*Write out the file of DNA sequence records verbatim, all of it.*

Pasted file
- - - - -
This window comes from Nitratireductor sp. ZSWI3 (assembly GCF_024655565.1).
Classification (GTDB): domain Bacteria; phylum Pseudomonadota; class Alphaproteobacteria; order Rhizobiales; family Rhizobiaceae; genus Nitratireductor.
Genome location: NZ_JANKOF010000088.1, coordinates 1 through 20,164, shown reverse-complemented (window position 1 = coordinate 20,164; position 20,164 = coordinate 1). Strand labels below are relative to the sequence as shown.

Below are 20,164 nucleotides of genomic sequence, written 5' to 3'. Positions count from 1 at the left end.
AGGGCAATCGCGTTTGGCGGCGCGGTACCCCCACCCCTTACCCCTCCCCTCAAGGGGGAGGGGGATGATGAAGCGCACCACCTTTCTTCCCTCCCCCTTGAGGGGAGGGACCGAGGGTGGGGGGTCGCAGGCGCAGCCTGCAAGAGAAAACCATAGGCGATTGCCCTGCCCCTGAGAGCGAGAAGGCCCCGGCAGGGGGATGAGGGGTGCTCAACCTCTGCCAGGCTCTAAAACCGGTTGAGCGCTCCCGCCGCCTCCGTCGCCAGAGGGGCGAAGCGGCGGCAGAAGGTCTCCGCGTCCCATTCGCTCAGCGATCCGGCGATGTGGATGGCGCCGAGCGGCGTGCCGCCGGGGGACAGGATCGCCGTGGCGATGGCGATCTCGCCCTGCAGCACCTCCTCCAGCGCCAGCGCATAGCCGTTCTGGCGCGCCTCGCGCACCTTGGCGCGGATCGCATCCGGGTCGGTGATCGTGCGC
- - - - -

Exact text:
This window comes from Nitratireductor sp. ZSWI3 (assembly GCF_024655565.1).
Classification (GTDB): domain Bacteria; phylum Pseudomonadota; class Alphaproteobacteria; order Rhizobiales; family Rhizobiaceae; genus Nitratireductor.
Genome location: NZ_JANKOF010000088.1, coordinates 1 through 20,164, shown reverse-complemented (window position 1 = coordinate 20,164; position 20,164 = coordinate 1). Strand labels below are relative to the sequence as shown.

Below are 20,164 nucleotides of genomic sequence, written 5' to 3'. Positions count from 1 at the left end.
AGGGCAATCGCGTTTGGCGGCGCGGTACCCCCACCCCTTACCCCTCCCCTCAAGGGGGAGGGGGATGATGAAGCGCACCACCTTTCTTCCCTCCCCCTTGAGGGGAGGGACCGAGGGTGGGGGGTCGCAGGCGCAGCCTGCAAGAGAAAACCATAGGCGATTGCCCTGCCCCTGAGAGCGAGAAGGCCCCGGCAGGGGGATGAGGGGTGCTCAACCTCTGCCAGGCTCTAAAACCGGTTGAGCGCTCCCGCCGCCTCCGTCGCCAGAGGGGCGAAGCGGCGGCAGAAGGTCTCCGCGTCCCATTCGCTCAGCGATCCGGCGATGTGGATGGCGCCGAGCGGCGTGCCGCCGGGGGACAGGATCGCCGTGGCGATGGCGATCTCGCCCTGCAGCACCTCCTCCAGCGCCAGCGCATAGCCGTTCTGGCGCGCCTCGCGCACCTTGGCGCGGATCGCATCCGGGTCGGTGATCGTGCGC